With Election Day quickly approaching, electric cooperatives across America continue to build momentum behind an innovative program to boost the political clout of rural America. Called Co-ops Vote, the nonpartisan campaign has one simple goal: increase voter turnout at the polls this November.
You’ve probably heard that every vote counts. That is so true. In my own community, one of our city commissioners faced re-election a few years ago. After a spirited campaign, the votes were tallied and results finalized. It was a tie. If just one more person who thought he or she was too busy had gone to the polls, that would have made the difference. Hollywood made a movie about just such a situation. Kevin Costner fans might remember 2008’s “Swing Vote,” but here in my backyard, this seemingly improbable situation was a reality.
In 2014, more than 77,000 people cast votes in an election to determine who would represent the most rural district of Tennessee’s congressional delegation. At the end of the evening, election officials were stunned. Only 38 votes separated first and second place. That is only five ten-thousandths of a percent. And who can forget the razor-thin margin of the 2000 presidential election in Florida? “Butterfly ballot,” “recount” and “hanging chad” all became permanent words of our lexicon.
Over the past few election cycles, turnout among rural voters has declined significantly — at a rate almost twice that across the nation as a whole. Electric co-ops are deeply rooted in their communities, and that decline raised an alarm. Concerned that the downward voting trend would continue and could diminish the voice of rural America in future elections, co-ops across America sprang to action and created the Co-ops Vote campaign.
Participation in Co-ops Vote is strong. More than 560 electric co-ops representing all the states in which co-ops operate are taking part in the effort. More than half a million people have seen news about Co-ops Vote through social media, and many thousands have taken the pledge to get out and vote in this election. Anyone can take the pledge online by visiting www.vote.coop. The website provides a variety of voter resources and information on key issues such as the importance of rural economic development and the continuing need for safe, reliable and affordable electricity.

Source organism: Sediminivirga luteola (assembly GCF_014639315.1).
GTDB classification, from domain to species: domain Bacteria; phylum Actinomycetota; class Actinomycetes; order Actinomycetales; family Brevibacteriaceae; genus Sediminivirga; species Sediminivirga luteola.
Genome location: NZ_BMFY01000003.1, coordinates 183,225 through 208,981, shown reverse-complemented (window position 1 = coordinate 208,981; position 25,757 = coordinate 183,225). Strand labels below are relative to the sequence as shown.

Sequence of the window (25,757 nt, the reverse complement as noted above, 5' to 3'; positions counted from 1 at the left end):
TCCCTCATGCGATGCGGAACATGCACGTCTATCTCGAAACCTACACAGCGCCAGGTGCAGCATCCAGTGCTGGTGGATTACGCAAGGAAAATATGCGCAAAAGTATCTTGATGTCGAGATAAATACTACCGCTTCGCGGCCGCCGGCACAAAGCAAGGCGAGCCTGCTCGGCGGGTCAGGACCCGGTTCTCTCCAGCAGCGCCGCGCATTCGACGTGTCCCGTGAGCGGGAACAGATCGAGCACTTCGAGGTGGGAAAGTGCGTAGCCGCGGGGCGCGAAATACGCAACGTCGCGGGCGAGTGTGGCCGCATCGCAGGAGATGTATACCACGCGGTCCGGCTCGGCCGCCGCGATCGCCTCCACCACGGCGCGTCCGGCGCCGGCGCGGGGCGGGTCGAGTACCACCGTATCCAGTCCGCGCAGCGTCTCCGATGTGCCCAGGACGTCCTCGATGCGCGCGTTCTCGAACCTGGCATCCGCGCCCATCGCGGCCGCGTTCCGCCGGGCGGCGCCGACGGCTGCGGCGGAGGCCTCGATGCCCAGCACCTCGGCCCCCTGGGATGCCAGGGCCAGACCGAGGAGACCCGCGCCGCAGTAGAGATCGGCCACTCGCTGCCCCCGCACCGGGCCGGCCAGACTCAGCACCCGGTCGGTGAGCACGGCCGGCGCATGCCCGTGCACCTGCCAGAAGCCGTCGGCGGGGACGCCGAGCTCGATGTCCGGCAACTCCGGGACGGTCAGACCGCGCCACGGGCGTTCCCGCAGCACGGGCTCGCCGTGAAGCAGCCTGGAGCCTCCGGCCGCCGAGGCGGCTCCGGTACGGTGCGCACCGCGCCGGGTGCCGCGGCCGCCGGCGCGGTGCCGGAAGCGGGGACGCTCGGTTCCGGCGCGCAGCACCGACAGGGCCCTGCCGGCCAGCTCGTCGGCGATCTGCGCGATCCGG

“America’s electric cooperatives are leaders in the communities they serve throughout the country,” National Rural Electric Cooperative Association CEO Jim Matheson said. “Co-ops Vote focuses elected leaders on the people who are most invested in the success of their own communities. With 42 million members in 47 states, electric co-ops are a powerful voice on national issues that have a local impact.”
Support for the effort extends all across the country. When your local co-op and others across Tennessee began working on ways to encourage participation in Co-ops Vote, we looked for political leaders who shared our vision. When I told Tennessee’s speaker of the house, Rep. Beth Harwell, about what we were doing, she immediately wanted to help. In a video message shared across social media, she asked, “Why does it matter to be involved with the political process? Because those people who choose to can have a tremendous impact.” She is 100 percent correct.
You can show your support for rural communities by joining co-op members across the country in casting your ballot on Tuesday, Nov. 8.